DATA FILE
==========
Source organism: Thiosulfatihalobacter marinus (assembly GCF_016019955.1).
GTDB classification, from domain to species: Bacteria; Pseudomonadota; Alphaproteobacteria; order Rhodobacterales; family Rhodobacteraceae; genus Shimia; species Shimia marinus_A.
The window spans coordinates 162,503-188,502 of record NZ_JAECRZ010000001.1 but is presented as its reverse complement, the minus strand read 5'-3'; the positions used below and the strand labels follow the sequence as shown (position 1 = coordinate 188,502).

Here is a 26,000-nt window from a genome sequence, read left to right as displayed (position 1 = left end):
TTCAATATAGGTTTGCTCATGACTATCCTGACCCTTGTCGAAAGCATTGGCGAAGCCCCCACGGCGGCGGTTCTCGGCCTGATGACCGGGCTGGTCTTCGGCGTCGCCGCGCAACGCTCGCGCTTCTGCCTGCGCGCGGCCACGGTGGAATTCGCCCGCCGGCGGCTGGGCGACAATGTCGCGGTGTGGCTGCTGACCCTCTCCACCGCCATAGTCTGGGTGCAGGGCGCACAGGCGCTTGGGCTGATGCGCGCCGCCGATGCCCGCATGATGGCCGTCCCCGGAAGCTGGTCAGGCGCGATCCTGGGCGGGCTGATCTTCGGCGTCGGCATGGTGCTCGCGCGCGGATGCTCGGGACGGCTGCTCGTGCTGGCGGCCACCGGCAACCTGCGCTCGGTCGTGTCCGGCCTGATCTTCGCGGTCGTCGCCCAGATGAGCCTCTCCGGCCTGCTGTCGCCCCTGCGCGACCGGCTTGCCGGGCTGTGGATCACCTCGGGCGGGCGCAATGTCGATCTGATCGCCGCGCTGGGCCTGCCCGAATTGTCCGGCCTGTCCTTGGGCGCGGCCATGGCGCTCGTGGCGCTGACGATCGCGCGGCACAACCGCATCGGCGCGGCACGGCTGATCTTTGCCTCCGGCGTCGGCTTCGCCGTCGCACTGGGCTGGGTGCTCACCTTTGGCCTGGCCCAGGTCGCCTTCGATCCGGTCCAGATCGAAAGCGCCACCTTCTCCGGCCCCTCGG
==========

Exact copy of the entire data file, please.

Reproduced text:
Source organism: Thiosulfatihalobacter marinus (assembly GCF_016019955.1).
GTDB classification, from domain to species: Bacteria; Pseudomonadota; Alphaproteobacteria; order Rhodobacterales; family Rhodobacteraceae; genus Shimia; species Shimia marinus_A.
The window spans coordinates 162,503-188,502 of record NZ_JAECRZ010000001.1 but is presented as its reverse complement, the minus strand read 5'-3'; the positions used below and the strand labels follow the sequence as shown (position 1 = coordinate 188,502).

Here is a 26,000-nt window from a genome sequence, read left to right as displayed (position 1 = left end):
TTCAATATAGGTTTGCTCATGACTATCCTGACCCTTGTCGAAAGCATTGGCGAAGCCCCCACGGCGGCGGTTCTCGGCCTGATGACCGGGCTGGTCTTCGGCGTCGCCGCGCAACGCTCGCGCTTCTGCCTGCGCGCGGCCACGGTGGAATTCGCCCGCCGGCGGCTGGGCGACAATGTCGCGGTGTGGCTGCTGACCCTCTCCACCGCCATAGTCTGGGTGCAGGGCGCACAGGCGCTTGGGCTGATGCGCGCCGCCGATGCCCGCATGATGGCCGTCCCCGGAAGCTGGTCAGGCGCGATCCTGGGCGGGCTGATCTTCGGCGTCGGCATGGTGCTCGCGCGCGGATGCTCGGGACGGCTGCTCGTGCTGGCGGCCACCGGCAACCTGCGCTCGGTCGTGTCCGGCCTGATCTTCGCGGTCGTCGCCCAGATGAGCCTCTCCGGCCTGCTGTCGCCCCTGCGCGACCGGCTTGCCGGGCTGTGGATCACCTCGGGCGGGCGCAATGTCGATCTGATCGCCGCGCTGGGCCTGCCCGAATTGTCCGGCCTGTCCTTGGGCGCGGCCATGGCGCTCGTGGCGCTGACGATCGCGCGGCACAACCGCATCGGCGCGGCACGGCTGATCTTTGCCTCCGGCGTCGGCTTCGCCGTCGCACTGGGCTGGGTGCTCACCTTTGGCCTGGCCCAGGTCGCCTTCGATCCGGTCCAGATCGAAAGCGCCACCTTCTCCGGCCCCTCGG